Wednesday, May 5, 2010

More on the Story of the Woman at the Well

There's more I wanted to say about the story of the Samaritan Woman, before events intervened. Now that I have a few moments, I'll at least list them, although there isn't time to discuss them all.

So many striking things about this story: that Jesus should allow Himself to be alone with a woman, and should speak to her!  (Rabbis of His days did NOT do that.)  That He should speak to a Samaritan, a heretic! That He knew all about her! That he stayed in Samaria, of all places, two days, preaching and teaching them! That these heretics, in contrast to so many Jews, believed! It's all amazing, through and through.

There are liberal scholars who tell us Jesus never claimed to be the Son of God. It isn't true; He does make the claim, sometimes implicitly. And here, in this incident, He is at least explicitly claiming to be Messiah. (These same scholars will tell you this hardly counts, as John's Gospel is only a "mytho-poetic" account of the life of Jesus. They don't understand what spiritual is, so all they can come up with is "mytho-poetic.")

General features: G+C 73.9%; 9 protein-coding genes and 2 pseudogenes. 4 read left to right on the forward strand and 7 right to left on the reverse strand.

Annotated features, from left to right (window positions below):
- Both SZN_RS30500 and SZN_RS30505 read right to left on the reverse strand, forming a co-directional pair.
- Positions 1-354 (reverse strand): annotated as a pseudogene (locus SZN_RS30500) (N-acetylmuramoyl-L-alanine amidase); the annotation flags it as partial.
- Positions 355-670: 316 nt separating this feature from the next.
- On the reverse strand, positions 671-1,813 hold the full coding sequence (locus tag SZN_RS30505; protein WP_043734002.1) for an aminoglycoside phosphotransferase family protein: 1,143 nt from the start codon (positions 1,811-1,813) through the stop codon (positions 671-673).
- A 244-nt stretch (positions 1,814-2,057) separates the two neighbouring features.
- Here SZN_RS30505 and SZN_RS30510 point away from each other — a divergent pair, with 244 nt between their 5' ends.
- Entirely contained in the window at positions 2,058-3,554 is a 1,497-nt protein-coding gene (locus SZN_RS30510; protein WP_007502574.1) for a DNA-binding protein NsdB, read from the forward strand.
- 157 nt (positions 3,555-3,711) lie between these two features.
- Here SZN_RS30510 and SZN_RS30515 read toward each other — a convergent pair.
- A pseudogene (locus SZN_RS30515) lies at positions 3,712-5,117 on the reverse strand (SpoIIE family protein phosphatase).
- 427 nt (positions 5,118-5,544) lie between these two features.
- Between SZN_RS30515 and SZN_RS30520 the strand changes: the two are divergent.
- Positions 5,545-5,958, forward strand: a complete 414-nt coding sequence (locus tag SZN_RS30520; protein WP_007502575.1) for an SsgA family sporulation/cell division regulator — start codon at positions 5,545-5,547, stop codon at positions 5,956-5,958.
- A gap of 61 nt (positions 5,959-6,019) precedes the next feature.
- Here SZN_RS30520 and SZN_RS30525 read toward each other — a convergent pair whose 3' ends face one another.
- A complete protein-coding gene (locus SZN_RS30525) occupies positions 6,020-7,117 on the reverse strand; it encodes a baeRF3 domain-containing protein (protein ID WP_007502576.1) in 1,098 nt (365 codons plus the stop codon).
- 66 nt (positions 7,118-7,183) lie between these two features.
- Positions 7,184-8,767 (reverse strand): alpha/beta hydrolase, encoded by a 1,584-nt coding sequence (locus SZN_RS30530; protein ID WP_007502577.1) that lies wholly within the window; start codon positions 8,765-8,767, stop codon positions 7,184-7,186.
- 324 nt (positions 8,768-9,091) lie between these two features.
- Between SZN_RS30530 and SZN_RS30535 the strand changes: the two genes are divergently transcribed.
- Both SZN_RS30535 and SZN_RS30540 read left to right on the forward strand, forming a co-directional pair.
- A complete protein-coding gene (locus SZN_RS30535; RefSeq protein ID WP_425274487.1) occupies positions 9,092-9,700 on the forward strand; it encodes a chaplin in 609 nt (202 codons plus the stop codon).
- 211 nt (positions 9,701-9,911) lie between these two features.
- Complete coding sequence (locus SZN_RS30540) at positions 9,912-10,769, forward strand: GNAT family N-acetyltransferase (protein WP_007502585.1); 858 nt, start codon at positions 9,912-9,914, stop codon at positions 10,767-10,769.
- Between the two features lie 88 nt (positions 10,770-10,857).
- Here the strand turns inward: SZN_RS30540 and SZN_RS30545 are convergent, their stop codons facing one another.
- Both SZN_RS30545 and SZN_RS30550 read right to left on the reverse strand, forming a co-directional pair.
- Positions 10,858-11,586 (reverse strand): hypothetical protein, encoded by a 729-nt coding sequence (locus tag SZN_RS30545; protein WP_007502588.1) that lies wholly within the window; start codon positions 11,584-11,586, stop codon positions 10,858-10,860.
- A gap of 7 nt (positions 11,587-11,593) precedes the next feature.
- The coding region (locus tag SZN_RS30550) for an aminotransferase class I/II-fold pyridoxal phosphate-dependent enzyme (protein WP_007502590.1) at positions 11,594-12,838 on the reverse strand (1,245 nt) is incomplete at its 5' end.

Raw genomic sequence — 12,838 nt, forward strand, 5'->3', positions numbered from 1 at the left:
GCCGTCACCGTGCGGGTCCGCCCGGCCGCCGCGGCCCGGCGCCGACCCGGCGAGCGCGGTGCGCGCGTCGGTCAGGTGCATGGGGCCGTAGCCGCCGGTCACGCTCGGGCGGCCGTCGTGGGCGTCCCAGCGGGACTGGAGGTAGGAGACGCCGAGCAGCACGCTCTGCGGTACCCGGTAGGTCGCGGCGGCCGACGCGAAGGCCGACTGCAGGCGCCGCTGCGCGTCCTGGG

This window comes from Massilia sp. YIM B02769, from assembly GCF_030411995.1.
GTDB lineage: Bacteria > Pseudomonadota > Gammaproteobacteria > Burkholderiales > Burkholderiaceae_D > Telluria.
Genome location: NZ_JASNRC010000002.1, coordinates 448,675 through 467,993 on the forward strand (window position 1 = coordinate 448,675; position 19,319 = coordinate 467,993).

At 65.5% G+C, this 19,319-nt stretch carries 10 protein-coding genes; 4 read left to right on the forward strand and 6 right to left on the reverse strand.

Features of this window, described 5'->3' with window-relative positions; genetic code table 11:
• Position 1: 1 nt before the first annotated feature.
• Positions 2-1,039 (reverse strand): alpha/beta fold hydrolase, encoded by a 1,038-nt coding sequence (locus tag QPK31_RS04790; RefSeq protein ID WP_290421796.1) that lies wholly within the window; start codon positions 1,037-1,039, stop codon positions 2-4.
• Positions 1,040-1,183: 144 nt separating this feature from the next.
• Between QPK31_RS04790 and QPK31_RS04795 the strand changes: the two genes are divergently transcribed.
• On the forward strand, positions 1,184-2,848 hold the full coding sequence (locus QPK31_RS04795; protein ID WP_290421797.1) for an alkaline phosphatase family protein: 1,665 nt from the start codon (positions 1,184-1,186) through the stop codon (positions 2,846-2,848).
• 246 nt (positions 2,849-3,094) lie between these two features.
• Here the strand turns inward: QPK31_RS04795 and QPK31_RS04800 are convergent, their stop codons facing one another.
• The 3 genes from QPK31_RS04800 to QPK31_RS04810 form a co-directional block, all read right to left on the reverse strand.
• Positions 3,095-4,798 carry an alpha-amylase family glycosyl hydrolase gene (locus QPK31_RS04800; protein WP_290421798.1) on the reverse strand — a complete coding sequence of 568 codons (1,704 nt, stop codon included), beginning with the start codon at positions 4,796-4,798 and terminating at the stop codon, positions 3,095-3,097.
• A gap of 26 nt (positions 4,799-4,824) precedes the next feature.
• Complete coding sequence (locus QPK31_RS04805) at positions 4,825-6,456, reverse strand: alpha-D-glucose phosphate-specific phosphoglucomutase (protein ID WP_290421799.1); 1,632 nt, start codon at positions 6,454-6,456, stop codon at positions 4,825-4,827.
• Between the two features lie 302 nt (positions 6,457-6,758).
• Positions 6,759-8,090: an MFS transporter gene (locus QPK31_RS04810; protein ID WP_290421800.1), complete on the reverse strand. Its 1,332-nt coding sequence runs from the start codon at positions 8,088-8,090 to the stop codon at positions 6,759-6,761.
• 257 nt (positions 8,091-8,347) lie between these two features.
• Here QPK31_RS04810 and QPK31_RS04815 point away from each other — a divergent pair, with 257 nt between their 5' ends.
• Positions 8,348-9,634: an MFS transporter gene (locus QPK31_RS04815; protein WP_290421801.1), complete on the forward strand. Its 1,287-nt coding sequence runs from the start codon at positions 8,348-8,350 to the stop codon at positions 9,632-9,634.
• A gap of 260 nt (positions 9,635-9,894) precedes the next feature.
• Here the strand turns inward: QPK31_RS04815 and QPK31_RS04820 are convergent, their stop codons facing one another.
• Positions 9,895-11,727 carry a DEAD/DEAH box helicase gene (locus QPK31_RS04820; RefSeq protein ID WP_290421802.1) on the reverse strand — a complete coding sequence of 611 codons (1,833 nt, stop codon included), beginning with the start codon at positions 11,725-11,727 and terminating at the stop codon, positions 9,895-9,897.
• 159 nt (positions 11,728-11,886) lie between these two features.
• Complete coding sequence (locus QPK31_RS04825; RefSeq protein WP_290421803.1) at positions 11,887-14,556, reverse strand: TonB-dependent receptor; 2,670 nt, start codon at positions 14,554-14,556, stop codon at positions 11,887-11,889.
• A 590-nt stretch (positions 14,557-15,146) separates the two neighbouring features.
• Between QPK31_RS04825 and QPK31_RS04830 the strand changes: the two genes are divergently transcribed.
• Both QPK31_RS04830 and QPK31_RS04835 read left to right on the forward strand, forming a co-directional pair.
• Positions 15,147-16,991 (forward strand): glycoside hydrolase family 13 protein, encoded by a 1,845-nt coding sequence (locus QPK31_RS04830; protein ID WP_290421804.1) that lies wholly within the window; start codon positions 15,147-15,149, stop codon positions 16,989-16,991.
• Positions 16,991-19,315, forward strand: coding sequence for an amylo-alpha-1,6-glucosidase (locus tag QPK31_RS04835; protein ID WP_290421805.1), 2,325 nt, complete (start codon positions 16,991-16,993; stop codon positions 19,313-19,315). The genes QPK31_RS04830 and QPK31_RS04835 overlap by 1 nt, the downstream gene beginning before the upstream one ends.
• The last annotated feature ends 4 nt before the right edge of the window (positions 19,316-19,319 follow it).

But what I wanted to point out especially, in view of recent posts and comments about the nous, is what the townsfolk told the woman: Now we believe not because of what you told us, but because we ourselves have heard Jesus. The Apostles also said this.  What we have seen, heard, handled, is what we proclaim to you.  Orthodox Christians also say this. At first, we believed for assorted reasons, but now, we do not believe upon anybody else's word or authority. We do not believe "for the Bible tells me so." Nor because a pope tells us so, or a patriarch or bishop. No, now we believe because we ourselves, in mystical, spiritual, and very real fashion, have been made first-hand witnesses of Grace and Truth. The revelation is not merely stories or doctrines or confessions or Bible verses passed down to us (although passed down to us they are), but revelation granted, knowledge bestowed, directly by the Holy Spirit in us, in rather the same manner as He gives us to know that we exist and that God exists. That is why we can never be Sola Scripturists; our faith comes not from the Scripture, but from the Source of the Scripture.